(Bloomberg) -- Two years ago, the U.S. certified about 75,000 low-skilled laborers for guest-worker visas.

Under the first year of a new plan that business and labor leaders have tentatively approved as part of a Senate proposal to revise the nation’s immigration laws, employers would be able to bring in another 20,000 a year. That would gradually rise to 75,000 -- though never exceed more than 200,000 a year.

The U.S. Chamber of Commerce wanted to double that number. In that new “W-Visa Program” envisioned to start in April 2015, labor unions have secured caps on the number of foreign, low-skilled workers allowed in the U.S., particularly in a construction industry suffering high unemployment.

The agreement marked the last major obstacle for a bipartisan group of eight senators seeking consensus on a rewrite of U.S. immigration laws, as they prepare to unveil legislation as soon as this week. Other issues remain, such as visas for farm workers, as part of a package that would offer a possible path to citizenship for many of the 11 million undocumented immigrants already in the U.S.

The lawmakers still face a sales job in the Senate, as well as reconciliation with the Republican-run House.

Perhaps more than the details of a still tentative agreement among union, business and Senate leaders, observers say, politics brought the two sides together.

“It was a prisoners’ dilemma,” says Chris Newman, legal director for the National Day Laborer Organizing Network in Los Angeles. “Both the chamber and organized labor stood to be accused of the crime of killing comprehensive immigration reform.”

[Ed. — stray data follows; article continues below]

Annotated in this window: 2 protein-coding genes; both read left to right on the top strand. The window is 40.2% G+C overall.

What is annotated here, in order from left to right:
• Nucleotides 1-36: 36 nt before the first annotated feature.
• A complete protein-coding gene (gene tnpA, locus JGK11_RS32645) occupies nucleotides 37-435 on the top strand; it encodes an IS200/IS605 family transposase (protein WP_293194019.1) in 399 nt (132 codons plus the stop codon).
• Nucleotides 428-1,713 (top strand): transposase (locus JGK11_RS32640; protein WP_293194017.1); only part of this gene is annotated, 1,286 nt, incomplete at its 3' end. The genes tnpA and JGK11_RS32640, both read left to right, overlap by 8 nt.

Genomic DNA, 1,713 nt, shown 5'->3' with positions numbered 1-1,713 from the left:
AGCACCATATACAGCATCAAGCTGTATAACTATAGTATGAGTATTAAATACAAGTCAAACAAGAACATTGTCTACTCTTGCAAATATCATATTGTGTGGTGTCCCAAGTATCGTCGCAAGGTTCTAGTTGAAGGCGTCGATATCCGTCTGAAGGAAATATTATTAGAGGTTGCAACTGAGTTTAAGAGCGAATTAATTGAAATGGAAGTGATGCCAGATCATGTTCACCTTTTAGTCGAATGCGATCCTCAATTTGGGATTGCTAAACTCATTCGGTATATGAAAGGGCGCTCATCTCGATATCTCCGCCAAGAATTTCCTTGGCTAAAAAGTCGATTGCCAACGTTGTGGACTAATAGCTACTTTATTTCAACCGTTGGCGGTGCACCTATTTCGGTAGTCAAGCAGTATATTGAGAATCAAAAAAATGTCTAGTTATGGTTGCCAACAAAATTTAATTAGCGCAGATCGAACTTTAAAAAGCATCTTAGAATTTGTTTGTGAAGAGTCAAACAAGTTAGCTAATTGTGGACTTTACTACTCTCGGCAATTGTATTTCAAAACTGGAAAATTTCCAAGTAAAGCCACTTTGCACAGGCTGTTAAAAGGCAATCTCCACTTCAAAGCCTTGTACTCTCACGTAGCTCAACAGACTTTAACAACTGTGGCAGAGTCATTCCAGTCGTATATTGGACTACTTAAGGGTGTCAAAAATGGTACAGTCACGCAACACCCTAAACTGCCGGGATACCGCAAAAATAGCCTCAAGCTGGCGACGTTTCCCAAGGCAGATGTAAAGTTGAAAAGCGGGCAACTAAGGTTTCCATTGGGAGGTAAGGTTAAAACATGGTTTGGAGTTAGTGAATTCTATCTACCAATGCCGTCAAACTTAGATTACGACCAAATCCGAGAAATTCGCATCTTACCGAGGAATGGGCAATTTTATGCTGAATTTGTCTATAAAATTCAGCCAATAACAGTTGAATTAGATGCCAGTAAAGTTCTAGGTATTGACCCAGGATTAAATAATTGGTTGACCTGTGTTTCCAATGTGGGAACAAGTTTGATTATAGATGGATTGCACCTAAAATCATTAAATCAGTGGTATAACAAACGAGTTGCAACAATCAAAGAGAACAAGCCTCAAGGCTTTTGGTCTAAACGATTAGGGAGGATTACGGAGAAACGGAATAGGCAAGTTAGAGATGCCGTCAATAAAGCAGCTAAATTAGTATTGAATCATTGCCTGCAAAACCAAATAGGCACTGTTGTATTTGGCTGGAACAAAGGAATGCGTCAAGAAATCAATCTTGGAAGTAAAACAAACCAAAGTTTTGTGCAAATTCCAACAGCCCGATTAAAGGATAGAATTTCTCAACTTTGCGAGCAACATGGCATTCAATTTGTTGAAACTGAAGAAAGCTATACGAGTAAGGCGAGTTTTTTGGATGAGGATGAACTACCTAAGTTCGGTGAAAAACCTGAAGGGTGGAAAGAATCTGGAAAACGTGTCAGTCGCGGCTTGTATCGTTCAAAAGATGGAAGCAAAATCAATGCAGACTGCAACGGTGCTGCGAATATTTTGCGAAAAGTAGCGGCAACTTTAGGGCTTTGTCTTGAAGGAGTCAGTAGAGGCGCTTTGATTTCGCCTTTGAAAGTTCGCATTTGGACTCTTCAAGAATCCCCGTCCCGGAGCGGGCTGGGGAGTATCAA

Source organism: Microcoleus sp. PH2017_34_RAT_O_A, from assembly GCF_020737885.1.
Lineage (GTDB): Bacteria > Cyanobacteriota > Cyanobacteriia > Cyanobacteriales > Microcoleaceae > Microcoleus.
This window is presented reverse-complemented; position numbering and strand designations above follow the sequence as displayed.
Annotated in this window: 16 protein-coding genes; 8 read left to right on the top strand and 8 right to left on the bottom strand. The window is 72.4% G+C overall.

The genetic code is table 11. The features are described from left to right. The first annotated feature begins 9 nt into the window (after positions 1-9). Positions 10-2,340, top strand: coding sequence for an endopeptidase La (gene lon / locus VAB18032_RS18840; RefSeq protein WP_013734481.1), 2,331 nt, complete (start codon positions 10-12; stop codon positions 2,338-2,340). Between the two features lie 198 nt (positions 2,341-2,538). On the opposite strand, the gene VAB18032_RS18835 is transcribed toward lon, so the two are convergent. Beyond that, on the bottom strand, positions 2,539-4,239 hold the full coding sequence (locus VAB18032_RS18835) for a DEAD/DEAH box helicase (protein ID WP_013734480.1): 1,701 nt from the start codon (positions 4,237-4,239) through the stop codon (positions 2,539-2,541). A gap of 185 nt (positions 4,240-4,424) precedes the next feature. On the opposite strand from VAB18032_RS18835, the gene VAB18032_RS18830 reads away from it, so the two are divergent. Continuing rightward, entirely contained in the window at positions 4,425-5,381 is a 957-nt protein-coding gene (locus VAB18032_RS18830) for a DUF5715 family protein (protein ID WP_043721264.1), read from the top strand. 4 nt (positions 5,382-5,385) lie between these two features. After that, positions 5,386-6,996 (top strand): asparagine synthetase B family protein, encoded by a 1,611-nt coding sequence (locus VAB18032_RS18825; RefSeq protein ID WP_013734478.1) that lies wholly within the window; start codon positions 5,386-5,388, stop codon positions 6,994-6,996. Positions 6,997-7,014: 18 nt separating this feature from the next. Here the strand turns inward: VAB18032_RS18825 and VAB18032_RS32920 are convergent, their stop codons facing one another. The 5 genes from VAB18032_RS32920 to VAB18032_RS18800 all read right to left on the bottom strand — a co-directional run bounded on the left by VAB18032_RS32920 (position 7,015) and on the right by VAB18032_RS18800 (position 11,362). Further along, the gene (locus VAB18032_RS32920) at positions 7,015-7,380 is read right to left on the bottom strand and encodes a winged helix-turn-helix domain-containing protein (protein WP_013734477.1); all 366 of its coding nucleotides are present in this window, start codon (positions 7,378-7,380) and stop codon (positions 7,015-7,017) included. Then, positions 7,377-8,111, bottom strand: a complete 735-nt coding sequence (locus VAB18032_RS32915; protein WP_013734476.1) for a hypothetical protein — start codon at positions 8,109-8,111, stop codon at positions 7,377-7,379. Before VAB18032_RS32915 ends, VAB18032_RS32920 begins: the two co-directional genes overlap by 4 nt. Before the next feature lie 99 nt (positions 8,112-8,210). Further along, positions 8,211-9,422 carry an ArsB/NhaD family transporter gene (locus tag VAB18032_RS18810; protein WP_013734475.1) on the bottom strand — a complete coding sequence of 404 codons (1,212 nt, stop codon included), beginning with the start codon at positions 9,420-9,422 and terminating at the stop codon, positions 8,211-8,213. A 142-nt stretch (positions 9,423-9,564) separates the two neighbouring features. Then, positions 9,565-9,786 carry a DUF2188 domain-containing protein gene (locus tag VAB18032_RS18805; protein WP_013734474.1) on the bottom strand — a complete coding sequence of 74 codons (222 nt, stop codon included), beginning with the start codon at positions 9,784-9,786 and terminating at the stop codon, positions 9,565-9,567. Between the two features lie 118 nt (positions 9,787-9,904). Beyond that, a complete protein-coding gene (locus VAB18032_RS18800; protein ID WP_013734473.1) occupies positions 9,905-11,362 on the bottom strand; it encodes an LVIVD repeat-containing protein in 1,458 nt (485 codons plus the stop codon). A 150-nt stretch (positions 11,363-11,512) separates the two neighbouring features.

The chamber backed down on its demand for more visas as the AFL-CIO maintained that many immigrants, once given legal working status, may start competing with Americans for higher- paying jobs in construction, where the unemployment rate is 15.7 percent. Visas for construction work would be capped at 15,000 a year in the W-Visa plan, which labor says is not a true temporary worker program like the H2-B visa used by many seasonal workers because participants could petition for permanent status after one year.

The business lobby is concerned that the caps may be too low to meet the demands of a growing U.S. economy.

The compromise reached March 29 shows how quickly the immigration debate is advancing after an election in which the Hispanic vote was so crucial to President Barack Obama’s re- election that interest groups are as concerned as the political parties about standing in the way of a broad new immigration law.

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